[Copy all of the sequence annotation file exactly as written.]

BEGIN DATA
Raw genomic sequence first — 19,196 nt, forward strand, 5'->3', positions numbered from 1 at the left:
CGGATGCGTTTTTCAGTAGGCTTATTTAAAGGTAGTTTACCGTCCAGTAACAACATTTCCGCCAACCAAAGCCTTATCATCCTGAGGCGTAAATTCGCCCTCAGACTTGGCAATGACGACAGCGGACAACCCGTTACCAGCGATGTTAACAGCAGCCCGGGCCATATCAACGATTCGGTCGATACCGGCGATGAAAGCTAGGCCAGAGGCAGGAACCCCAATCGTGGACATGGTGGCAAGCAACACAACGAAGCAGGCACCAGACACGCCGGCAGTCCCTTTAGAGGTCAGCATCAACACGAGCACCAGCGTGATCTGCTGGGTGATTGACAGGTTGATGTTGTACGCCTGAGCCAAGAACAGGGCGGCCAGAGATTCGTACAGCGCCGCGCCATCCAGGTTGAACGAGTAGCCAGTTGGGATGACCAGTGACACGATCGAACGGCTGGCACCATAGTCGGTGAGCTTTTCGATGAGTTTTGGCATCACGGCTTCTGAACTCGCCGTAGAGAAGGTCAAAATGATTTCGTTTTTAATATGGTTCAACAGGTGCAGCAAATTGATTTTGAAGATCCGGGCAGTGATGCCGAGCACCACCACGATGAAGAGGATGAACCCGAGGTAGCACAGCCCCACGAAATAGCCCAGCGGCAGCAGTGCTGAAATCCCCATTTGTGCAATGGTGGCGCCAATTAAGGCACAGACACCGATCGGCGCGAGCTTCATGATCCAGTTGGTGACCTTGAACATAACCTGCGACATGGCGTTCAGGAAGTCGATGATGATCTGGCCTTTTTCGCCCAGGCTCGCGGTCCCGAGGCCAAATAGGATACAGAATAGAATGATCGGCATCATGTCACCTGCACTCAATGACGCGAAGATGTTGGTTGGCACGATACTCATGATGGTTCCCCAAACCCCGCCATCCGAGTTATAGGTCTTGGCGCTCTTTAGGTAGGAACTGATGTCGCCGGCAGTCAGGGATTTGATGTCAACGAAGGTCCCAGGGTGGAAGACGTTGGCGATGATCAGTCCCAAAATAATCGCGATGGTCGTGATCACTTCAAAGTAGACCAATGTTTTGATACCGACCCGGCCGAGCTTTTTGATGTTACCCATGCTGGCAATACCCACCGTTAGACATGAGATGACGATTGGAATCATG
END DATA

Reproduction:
Raw genomic sequence first — 19,196 nt, forward strand, 5'->3', positions numbered from 1 at the left:
CGGATGCGTTTTTCAGTAGGCTTATTTAAAGGTAGTTTACCGTCCAGTAACAACATTTCCGCCAACCAAAGCCTTATCATCCTGAGGCGTAAATTCGCCCTCAGACTTGGCAATGACGACAGCGGACAACCCGTTACCAGCGATGTTAACAGCAGCCCGGGCCATATCAACGATTCGGTCGATACCGGCGATGAAAGCTAGGCCAGAGGCAGGAACCCCAATCGTGGACATGGTGGCAAGCAACACAACGAAGCAGGCACCAGACACGCCGGCAGTCCCTTTAGAGGTCAGCATCAACACGAGCACCAGCGTGATCTGCTGGGTGATTGACAGGTTGATGTTGTACGCCTGAGCCAAGAACAGGGCGGCCAGAGATTCGTACAGCGCCGCGCCATCCAGGTTGAACGAGTAGCCAGTTGGGATGACCAGTGACACGATCGAACGGCTGGCACCATAGTCGGTGAGCTTTTCGATGAGTTTTGGCATCACGGCTTCTGAACTCGCCGTAGAGAAGGTCAAAATGATTTCGTTTTTAATATGGTTCAACAGGTGCAGCAAATTGATTTTGAAGATCCGGGCAGTGATGCCGAGCACCACCACGATGAAGAGGATGAACCCGAGGTAGCACAGCCCCACGAAATAGCCCAGCGGCAGCAGTGCTGAAATCCCCATTTGTGCAATGGTGGCGCCAATTAAGGCACAGACACCGATCGGCGCGAGCTTCATGATCCAGTTGGTGACCTTGAACATAACCTGCGACATGGCGTTCAGGAAGTCGATGATGATCTGGCCTTTTTCGCCCAGGCTCGCGGTCCCGAGGCCAAATAGGATACAGAATAGAATGATCGGCATCATGTCACCTGCACTCAATGACGCGAAGATGTTGGTTGGCACGATACTCATGATGGTTCCCCAAACCCCGCCATCCGAGTTATAGGTCTTGGCGCTCTTTAGGTAGGAACTGATGTCGCCGGCAGTCAGGGATTTGATGTCAACGAAGGTCCCAGGGTGGAAGACGTTGGCGATGATCAGTCCCAAAATAATCGCGATGGTCGTGATCACTTCAAAGTAGACCAATGTTTTGATACCGACCCGGCCGAGCTTTTTGATGTTACCCATGCTGGCAATACCCACCGTTAGACATGAGATGACGATTGGAATCATG